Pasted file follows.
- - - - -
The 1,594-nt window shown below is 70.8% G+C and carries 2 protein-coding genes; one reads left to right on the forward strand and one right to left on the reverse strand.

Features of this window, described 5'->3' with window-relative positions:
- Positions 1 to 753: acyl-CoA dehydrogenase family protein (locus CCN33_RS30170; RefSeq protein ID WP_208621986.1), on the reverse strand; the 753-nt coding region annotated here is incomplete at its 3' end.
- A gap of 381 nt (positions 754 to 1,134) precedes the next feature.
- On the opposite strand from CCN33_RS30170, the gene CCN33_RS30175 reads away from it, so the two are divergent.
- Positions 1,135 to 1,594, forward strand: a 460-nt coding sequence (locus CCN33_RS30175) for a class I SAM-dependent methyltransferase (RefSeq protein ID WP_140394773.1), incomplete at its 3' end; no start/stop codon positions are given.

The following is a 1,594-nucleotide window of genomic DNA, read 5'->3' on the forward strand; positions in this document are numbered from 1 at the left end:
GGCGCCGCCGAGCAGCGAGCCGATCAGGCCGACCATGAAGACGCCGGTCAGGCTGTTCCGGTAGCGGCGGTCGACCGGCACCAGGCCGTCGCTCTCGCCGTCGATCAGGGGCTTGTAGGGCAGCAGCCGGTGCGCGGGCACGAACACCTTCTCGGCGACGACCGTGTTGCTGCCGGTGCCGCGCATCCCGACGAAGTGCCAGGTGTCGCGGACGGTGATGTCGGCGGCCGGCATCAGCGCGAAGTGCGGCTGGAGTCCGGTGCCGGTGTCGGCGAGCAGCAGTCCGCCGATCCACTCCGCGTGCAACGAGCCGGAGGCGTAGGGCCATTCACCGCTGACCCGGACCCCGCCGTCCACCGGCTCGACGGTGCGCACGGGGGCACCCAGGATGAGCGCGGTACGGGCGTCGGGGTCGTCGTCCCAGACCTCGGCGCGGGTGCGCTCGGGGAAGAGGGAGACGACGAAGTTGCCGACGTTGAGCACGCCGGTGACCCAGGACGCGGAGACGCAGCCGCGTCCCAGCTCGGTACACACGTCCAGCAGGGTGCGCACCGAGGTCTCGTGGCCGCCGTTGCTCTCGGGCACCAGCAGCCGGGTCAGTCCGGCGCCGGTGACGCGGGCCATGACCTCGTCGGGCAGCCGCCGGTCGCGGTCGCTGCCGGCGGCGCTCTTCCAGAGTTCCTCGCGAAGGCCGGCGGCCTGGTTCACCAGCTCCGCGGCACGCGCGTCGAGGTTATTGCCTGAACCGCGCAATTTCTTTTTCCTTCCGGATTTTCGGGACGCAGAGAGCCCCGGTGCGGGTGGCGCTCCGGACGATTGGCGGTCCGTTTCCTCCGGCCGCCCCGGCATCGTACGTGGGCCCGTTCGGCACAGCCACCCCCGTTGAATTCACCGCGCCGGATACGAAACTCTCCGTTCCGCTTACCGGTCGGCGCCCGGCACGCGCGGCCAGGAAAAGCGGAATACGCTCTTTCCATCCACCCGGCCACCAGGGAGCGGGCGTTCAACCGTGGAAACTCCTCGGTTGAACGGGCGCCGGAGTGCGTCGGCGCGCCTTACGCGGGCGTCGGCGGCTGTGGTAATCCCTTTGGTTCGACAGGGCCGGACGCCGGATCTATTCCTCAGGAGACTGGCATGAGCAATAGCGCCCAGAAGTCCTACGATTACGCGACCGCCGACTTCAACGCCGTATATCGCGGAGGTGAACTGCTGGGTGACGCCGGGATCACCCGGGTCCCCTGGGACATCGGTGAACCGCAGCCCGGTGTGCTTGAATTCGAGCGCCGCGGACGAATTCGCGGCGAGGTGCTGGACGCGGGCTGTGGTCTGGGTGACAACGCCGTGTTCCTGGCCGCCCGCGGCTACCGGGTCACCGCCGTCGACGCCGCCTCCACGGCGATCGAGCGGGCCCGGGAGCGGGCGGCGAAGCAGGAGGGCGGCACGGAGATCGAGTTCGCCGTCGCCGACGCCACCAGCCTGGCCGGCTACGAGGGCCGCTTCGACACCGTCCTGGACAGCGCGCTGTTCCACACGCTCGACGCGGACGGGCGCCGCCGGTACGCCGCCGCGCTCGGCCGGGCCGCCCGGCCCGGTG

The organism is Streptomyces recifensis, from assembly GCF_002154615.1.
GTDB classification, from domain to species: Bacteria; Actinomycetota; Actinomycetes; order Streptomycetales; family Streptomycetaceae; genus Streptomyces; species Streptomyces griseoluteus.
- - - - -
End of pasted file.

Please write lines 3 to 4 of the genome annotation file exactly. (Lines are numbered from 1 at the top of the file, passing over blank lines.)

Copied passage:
- Positions 1 to 753: acyl-CoA dehydrogenase family protein (locus CCN33_RS30170; RefSeq protein ID WP_208621986.1), on the reverse strand; the 753-nt coding region annotated here is incomplete at its 3' end.
- A gap of 381 nt (positions 754 to 1,134) precedes the next feature.